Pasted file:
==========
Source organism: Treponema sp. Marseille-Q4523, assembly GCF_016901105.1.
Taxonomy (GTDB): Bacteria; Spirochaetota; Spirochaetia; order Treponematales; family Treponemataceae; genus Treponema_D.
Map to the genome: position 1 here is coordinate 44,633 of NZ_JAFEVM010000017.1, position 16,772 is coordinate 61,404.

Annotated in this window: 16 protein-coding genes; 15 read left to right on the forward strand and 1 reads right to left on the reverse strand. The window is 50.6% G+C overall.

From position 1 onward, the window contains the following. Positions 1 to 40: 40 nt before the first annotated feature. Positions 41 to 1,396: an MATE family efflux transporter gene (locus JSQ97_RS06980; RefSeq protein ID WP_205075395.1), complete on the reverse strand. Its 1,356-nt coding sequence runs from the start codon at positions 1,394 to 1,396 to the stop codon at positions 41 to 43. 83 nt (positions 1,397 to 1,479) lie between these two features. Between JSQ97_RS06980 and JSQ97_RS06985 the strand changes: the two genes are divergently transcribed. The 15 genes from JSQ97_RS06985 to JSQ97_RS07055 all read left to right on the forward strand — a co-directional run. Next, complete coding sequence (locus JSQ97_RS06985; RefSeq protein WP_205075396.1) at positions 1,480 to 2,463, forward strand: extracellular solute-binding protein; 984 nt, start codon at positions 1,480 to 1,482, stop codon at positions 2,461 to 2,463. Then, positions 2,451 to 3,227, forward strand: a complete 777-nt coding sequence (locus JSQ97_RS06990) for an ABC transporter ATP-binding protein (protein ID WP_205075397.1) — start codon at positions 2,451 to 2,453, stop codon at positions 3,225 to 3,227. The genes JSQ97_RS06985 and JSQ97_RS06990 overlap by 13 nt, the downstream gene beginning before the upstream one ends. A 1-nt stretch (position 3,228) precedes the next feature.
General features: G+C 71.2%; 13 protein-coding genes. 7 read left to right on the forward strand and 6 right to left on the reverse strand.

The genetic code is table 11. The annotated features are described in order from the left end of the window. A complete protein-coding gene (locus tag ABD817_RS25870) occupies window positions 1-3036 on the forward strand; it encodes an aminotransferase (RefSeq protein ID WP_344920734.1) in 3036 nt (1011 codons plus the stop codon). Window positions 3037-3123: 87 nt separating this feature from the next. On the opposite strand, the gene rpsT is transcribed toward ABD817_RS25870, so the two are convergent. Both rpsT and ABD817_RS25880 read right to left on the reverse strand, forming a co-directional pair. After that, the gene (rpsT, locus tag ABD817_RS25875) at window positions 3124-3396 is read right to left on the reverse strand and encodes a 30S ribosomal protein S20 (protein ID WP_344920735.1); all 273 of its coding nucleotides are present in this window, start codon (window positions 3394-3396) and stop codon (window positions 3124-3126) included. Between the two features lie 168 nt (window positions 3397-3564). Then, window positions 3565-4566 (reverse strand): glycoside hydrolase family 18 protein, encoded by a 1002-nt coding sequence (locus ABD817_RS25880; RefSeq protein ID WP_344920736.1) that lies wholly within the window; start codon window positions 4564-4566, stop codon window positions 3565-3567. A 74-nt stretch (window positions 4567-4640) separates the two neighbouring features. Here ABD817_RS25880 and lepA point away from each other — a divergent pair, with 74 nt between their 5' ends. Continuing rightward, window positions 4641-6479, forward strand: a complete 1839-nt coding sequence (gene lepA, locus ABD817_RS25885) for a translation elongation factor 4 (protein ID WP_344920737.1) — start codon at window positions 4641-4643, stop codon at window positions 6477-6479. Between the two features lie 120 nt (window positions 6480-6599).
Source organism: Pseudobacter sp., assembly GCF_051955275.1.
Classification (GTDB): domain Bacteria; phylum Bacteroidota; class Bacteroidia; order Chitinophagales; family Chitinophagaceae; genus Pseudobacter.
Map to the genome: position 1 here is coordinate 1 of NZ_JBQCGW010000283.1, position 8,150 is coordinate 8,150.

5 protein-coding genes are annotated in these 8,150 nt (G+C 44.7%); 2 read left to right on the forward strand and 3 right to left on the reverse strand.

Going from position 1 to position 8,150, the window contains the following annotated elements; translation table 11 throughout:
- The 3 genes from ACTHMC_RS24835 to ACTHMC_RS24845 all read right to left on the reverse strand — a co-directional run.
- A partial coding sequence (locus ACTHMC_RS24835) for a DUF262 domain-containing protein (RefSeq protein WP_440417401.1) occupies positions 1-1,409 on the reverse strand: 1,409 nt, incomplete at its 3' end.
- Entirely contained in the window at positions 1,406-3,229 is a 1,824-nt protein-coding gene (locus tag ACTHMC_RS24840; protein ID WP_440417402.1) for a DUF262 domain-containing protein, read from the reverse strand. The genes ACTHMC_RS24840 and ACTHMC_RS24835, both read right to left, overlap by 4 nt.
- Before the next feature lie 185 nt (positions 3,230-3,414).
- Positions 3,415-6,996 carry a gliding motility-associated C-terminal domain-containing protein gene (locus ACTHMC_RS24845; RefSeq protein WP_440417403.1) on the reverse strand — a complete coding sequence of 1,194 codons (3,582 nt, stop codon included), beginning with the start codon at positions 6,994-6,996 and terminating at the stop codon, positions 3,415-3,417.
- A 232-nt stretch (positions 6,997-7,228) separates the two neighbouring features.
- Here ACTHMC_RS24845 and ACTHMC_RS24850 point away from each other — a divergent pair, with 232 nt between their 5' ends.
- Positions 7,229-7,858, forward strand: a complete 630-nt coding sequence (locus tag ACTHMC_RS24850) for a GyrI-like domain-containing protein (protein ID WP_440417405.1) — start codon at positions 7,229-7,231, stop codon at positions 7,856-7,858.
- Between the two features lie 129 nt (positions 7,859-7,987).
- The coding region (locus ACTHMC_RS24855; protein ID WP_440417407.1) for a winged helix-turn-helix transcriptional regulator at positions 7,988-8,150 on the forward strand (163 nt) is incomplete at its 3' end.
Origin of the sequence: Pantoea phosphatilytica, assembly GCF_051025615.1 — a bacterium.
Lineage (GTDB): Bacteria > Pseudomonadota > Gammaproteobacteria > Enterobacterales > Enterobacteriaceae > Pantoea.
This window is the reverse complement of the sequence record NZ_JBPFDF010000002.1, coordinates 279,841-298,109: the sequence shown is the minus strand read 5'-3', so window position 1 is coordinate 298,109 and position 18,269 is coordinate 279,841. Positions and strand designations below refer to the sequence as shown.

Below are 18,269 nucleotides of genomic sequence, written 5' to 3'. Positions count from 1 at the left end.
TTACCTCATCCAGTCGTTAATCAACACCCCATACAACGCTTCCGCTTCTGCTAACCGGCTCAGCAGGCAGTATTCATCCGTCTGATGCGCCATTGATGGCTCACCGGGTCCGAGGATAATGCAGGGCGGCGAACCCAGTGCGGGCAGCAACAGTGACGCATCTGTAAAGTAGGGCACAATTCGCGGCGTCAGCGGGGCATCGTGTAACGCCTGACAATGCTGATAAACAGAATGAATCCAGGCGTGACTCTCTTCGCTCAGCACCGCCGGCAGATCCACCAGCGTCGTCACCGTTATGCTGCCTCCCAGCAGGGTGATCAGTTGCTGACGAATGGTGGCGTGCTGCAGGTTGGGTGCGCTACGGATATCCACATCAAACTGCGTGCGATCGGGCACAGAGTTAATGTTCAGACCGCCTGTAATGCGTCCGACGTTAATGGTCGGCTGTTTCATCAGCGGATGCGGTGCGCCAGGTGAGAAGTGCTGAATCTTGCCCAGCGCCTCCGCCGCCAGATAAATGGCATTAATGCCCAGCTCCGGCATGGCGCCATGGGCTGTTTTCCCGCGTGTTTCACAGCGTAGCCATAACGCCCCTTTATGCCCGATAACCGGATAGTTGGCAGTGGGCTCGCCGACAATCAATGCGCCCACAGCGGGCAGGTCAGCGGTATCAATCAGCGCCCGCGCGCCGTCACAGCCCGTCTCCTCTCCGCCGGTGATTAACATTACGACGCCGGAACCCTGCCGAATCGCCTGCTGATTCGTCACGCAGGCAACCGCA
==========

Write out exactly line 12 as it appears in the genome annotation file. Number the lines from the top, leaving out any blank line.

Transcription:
Going from position 1 to position 8,150, the window contains the following annotated elements; translation table 11 throughout: